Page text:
Following a consultation on the idea at the end of last year, Transport Secretary Chris Grayling has announced plans to allow learner drivers to use motorways in England, Wales and Scotland only from 2018.
Independent road safety charity IAM RoadSmart has welcomed the move, saying the changes are long overdue and should make a significant difference to accident rates amongst new and inexperienced drivers.
Learners will only be allowed on motorways with an approved driving instructor in a dual control car. The Government says this will provide a broader range of real life experiences and better prepare learners for independent driving when they pass their test.
Currently learners cannot drive on a motorway until after they have passed their test which means that the first experience of motorway driving for many is as a nervous novice without the guidance of an instructor or the safety of a dual control car.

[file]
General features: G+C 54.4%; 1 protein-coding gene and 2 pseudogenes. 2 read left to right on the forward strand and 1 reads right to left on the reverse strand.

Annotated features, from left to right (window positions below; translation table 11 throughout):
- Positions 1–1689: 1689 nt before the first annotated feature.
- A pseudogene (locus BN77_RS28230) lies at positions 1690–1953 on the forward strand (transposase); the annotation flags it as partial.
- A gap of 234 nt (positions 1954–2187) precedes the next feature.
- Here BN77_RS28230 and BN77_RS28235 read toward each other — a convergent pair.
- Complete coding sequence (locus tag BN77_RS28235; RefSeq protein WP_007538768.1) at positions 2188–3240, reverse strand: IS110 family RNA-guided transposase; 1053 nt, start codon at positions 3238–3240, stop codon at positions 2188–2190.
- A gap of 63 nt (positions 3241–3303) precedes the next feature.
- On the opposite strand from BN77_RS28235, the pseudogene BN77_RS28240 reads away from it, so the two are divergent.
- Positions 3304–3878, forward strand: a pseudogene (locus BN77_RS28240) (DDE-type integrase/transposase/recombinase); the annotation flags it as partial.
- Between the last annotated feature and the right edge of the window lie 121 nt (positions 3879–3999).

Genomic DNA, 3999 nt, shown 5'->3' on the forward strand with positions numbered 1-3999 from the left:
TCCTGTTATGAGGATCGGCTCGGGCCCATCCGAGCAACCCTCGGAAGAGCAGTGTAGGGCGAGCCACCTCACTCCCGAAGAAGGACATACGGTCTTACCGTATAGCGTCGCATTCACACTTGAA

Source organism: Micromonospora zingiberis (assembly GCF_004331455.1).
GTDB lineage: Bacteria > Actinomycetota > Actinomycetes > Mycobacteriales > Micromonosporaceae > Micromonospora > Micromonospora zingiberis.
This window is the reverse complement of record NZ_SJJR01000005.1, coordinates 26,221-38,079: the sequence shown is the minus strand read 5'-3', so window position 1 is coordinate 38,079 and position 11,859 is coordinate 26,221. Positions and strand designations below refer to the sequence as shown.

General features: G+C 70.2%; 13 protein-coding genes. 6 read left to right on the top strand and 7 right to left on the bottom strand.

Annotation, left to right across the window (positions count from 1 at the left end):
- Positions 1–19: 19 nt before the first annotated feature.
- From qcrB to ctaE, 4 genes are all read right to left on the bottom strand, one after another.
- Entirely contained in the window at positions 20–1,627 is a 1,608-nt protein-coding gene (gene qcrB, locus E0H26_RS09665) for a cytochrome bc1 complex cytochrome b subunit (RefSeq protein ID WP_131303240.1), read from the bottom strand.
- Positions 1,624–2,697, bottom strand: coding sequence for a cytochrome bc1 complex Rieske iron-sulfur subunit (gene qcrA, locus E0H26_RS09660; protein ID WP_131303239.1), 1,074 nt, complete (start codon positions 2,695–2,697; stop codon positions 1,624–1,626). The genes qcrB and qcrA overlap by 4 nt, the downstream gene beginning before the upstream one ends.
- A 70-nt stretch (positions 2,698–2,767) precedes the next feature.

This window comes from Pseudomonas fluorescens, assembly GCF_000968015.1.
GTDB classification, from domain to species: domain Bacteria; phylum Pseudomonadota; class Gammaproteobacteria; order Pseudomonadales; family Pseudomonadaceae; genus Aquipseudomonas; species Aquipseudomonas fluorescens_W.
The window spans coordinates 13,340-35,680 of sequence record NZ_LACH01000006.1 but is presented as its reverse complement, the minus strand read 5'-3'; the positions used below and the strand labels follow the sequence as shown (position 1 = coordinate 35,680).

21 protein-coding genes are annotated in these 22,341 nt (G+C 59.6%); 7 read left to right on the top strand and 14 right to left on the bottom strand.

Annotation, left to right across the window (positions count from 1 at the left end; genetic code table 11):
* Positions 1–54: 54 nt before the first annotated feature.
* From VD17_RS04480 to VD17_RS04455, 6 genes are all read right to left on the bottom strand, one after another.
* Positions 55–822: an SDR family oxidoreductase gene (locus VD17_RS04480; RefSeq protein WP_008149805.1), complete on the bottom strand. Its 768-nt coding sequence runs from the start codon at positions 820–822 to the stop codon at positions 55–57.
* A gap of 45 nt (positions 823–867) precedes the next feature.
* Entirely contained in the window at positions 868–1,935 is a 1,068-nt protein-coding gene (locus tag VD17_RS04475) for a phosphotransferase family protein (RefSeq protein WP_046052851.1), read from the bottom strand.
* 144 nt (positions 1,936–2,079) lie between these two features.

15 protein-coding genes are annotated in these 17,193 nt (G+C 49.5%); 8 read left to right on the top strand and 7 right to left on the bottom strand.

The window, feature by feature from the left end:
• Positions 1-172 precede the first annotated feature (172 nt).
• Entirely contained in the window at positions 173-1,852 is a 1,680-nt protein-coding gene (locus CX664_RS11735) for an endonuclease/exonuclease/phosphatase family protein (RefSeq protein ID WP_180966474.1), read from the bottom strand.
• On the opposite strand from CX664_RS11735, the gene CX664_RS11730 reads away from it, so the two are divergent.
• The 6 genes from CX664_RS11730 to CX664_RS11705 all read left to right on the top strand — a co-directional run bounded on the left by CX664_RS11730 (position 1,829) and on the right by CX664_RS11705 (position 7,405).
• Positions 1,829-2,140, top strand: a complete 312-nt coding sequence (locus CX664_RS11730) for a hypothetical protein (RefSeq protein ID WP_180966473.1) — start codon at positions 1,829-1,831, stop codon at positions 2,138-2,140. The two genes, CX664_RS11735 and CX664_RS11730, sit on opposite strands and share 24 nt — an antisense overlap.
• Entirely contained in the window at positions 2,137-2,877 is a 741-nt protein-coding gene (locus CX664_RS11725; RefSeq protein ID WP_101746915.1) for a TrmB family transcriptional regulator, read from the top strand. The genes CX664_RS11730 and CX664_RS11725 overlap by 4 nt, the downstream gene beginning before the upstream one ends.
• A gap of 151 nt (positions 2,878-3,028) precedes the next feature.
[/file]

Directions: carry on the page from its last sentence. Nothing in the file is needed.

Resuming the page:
Neil Greig, IAM RoadSmart director of policy and research, said: “It makes no sense that new drivers learn by trial and, sometimes fatal, error how to use our fastest and most important roads. Allowing learners on motorways with an approved instructor is a sensible and measured solution that should deliver confident new drivers who are much better able to cope with complex smart motorways.”
A forthcoming IAM RoadSmart report, produced in association with TRL, is said to show that new drivers struggle to adapt to motorways more than other roads, and currently need more time to learn how to use them safely. This is especially true when it comes to negotiating slip roads.
The full report will be issued later this year.